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    Epidemiology and risk factors for exposure to gastrointestinal nematodes in dairy herds in northwestern Europe (2010)

    Art
    Zeitschriftenartikel / wissenschaftlicher Beitrag
    Autoren
    Bennema, S. C.
    Vercruysse, J.
    Morgan, E.
    Stafford, K.
    Höglund, J.
    Demeler, J. (WE 13)
    Samson-Himmelstjerna, G. (WE 13)
    Charlier, J.
    Quelle
    Veterinary Parasitology; 173(3/4) — S. 247–254
    ISSN: 0304-4017
    Sprache
    Englisch
    Verweise
    DOI: 10.1016/j.vetpar.2010.07.002
    Pubmed: 20688435
    Kontakt
    Institut für Parasitologie und Tropenveterinärmedizin

    Robert-von-Ostertag-Str. 7-13
    Gebäude 35, 22, 23
    14163 Berlin
    +49 30 838 62310
    parasitologie@vetmed.fu-berlin.de

    Abstract / Zusammenfassung

    In this survey, the epidemiology of gastrointestinal (GI) nematodes in dairy herds in five northwestern European countries was studied using a standardized Ostertagia ostertagi ELISA applied on bulk-tank milk, and a common questionnaire. The levels of exposure to GI nematodes were high in Belgium, the UK and Ireland, intermediate in Germany and low in Sweden, with a mean (95% confidence interval) ELISA result (ODR) of 0.83 (0.82-0.84) in Belgium, 0.82 (0.79-0.84) in the UK and 0.80 (0.78-0.83) in Ireland; significantly higher than the mean ODR of 0.66 (0.65-0.68) in Germany and 0.52 (0.51-0.53) in Sweden. Taking into account previous literature, these regional differences are likely to be systematic. Regional variations in exposure were significantly explained by differences in management (grazing time per day, mowing, the months of turnout, housing and anthelmintic treatment). However, after controlling for these factors, significant regional differences in levels of exposure remained, suggesting an importance for climate (temperature, rainfall) and unmeasured management factors. This study emphasizes that GI nematode-induced production losses should be considered on a large percentage of northwest European dairy herds. Proposals are made for the development of region-specific monitoring and control strategies. Further advances in this area are likely to come from intervention studies that investigate the feasibility of control measures and from studies on the potential effects of climatic conditions on shifts in levels of exposure between years and regions.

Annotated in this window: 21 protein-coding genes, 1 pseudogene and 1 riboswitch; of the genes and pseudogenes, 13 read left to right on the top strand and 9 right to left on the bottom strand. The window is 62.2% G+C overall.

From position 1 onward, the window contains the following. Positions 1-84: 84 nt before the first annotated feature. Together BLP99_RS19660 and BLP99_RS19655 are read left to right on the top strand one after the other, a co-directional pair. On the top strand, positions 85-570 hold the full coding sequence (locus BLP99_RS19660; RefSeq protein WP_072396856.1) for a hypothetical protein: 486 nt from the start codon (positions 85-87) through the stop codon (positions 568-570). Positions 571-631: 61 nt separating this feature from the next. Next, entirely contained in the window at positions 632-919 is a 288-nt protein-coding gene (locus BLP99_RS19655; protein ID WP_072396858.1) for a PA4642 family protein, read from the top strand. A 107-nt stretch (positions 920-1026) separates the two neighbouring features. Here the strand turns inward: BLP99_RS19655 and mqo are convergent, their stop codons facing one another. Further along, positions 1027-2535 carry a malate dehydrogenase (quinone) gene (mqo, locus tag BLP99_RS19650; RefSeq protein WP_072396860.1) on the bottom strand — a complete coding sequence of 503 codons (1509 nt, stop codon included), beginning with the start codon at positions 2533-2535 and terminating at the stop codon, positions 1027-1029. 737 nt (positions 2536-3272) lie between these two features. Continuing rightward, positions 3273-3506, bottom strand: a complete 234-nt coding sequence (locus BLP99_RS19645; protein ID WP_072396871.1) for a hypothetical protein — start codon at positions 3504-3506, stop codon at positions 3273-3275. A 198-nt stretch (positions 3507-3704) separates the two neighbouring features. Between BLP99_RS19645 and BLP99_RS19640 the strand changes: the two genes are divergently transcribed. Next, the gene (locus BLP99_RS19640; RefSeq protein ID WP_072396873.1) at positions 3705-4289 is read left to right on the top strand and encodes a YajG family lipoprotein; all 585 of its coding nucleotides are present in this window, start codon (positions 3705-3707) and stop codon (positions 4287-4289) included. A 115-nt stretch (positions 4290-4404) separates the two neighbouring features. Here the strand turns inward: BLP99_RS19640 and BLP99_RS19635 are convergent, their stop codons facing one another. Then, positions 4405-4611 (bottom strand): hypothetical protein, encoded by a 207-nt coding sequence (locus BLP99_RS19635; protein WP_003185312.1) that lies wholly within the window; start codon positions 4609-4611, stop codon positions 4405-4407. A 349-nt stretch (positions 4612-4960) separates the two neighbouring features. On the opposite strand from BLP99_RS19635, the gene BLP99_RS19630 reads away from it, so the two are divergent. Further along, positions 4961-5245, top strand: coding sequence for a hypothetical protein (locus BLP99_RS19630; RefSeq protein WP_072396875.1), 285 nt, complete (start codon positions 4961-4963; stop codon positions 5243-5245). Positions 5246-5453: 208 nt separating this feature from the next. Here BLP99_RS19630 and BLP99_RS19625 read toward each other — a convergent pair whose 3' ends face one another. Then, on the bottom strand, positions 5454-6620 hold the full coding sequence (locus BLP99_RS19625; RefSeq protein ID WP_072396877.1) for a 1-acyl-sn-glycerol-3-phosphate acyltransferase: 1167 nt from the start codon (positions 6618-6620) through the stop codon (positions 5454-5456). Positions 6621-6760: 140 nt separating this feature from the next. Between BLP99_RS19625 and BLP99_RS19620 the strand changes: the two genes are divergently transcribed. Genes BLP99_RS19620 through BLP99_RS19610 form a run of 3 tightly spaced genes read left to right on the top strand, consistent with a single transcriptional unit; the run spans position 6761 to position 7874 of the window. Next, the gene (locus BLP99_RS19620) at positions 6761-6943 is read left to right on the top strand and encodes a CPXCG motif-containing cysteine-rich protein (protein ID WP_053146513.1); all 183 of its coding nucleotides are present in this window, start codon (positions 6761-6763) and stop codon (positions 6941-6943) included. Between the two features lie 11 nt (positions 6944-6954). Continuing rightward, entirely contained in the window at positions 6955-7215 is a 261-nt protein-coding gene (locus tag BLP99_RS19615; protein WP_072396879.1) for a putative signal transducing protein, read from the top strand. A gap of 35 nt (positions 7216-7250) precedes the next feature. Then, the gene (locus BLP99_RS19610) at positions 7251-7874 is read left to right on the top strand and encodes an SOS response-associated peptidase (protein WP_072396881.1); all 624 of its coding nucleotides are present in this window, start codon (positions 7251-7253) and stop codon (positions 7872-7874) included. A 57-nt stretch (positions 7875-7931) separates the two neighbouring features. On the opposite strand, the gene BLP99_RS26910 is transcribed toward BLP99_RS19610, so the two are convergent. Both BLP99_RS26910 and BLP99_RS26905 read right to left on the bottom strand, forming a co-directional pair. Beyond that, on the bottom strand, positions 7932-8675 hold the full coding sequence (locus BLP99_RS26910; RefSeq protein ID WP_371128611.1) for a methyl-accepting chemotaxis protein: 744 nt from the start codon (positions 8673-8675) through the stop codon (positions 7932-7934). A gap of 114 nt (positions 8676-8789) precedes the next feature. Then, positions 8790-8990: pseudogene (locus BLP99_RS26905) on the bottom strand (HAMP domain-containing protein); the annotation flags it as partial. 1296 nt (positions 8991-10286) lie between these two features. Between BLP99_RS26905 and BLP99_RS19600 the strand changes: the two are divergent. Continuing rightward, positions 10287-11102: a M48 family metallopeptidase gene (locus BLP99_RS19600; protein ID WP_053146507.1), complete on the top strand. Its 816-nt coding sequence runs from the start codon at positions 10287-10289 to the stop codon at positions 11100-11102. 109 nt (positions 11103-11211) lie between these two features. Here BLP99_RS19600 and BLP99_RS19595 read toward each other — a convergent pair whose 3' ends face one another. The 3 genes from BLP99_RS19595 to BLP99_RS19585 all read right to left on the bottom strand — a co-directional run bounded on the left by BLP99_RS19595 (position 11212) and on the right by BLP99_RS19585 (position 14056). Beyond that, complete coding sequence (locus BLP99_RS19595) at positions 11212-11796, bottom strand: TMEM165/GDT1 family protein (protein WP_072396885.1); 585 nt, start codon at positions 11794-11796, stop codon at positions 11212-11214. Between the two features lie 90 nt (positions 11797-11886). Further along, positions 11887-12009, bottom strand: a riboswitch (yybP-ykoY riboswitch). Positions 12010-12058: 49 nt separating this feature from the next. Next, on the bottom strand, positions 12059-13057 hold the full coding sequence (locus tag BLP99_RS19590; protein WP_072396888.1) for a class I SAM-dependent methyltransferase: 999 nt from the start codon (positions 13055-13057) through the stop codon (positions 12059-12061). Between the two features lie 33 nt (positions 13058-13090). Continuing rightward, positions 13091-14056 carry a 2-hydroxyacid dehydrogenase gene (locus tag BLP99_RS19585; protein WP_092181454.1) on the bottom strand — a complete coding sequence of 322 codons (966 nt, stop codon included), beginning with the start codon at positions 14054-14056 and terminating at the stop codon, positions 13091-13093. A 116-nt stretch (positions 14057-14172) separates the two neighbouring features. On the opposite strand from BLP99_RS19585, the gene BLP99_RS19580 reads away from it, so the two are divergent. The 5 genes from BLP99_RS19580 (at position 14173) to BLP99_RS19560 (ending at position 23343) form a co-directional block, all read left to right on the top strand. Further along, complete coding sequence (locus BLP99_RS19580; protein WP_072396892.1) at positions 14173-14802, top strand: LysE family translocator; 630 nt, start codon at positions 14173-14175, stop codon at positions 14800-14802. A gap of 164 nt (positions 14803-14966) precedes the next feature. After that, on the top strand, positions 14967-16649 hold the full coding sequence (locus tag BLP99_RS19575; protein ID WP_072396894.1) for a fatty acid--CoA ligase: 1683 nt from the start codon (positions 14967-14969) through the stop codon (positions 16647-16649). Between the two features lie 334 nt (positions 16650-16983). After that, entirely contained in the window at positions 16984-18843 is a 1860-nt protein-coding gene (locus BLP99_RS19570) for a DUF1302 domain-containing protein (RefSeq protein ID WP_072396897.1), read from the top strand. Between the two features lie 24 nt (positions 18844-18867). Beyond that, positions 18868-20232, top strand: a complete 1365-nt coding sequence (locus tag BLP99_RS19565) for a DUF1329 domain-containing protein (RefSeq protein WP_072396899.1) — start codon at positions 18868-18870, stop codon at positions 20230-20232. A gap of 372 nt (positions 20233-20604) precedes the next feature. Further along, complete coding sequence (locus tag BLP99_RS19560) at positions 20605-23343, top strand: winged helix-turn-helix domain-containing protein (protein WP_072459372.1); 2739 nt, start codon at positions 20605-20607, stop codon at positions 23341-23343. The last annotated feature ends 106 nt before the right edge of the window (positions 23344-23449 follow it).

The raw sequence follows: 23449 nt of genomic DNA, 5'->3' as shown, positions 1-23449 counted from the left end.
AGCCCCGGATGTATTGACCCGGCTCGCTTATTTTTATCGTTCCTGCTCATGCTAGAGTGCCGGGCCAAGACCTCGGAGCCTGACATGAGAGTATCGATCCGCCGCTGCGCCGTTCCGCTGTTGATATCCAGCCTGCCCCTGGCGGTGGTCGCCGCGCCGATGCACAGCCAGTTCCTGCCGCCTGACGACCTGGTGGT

Copyright © 2010 Elsevier B.V. All rights reserved.